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Old 05-09-2019, 08:52 AM
GuitarLuva GuitarLuva is offline
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Default Emerald Soundboard Prep (Beware)

Some of you may remember seeing this pic on my NGD post:

[IMG][/IMG]

Besides the sloppy job the questions I've been asking myself the last few days is: what is this prep material? and does it affect the tone of the guitar? If you tap your finger close to the area on top of the soundboard it sounds dead (hard as a rock).

I've been struggling the last few days to get the sound from a pickup that I'm used to and after exhausting all options I finally looked at the soundboard prep and you can probably guess what happened next. 60 grit sand paper made quick work of it. I can't say exactly what it is but it's some form of carbon compound. I followed up with 400 grit to smooth out the surface afterwards. The guitar sounds totally different now (unplugged). Not that I had an issue with how the guitar sounded before but now it sounds a lot clearer overall.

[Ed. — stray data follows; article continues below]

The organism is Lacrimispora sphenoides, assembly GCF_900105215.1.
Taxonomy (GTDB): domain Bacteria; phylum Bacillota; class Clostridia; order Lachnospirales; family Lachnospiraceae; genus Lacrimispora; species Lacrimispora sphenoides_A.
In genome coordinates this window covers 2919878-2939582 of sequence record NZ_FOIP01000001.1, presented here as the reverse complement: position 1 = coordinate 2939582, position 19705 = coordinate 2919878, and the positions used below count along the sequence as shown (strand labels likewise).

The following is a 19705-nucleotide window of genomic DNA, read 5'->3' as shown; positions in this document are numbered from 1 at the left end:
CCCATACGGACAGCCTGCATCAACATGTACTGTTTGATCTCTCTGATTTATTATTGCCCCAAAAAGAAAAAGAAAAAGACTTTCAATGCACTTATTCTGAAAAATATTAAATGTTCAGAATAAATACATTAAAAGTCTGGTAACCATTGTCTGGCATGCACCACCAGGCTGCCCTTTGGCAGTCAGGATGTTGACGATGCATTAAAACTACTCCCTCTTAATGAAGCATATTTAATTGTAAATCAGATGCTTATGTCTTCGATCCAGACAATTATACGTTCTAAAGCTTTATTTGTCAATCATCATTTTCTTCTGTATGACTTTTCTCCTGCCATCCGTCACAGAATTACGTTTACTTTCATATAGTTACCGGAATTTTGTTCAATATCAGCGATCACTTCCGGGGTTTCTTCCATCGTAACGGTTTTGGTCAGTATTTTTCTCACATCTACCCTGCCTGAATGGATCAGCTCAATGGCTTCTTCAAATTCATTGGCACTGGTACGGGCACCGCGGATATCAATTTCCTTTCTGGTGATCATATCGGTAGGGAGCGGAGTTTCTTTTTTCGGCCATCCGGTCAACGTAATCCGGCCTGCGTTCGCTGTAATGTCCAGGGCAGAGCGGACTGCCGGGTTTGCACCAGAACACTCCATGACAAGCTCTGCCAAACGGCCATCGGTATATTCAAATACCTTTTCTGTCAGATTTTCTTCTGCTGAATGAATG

I'll reinstall the pickup when I get time but I really don't recommend people to get the soundboard prep if it had that much of an impact.
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Old 05-09-2019, 10:51 AM
Melt in the Sun Melt in the Sun is offline
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Did you sand through all the way to the weave? Or, just the excess glop?

This makes me wonder - if the carbon construction is identical between guitars (seems it would be), the different styles of prep could account for some of the otherwise inexplicable differences between guitars. E.g. - Puerto Player's bad-sounding X20 when he has others that are great. I've now seen on this forum at least 3 different styles of factory Emerald soundboard prep, all of which could have different effects on the sound of the guitar. This one looks the thickest for sure, not to mention just plain sloppy.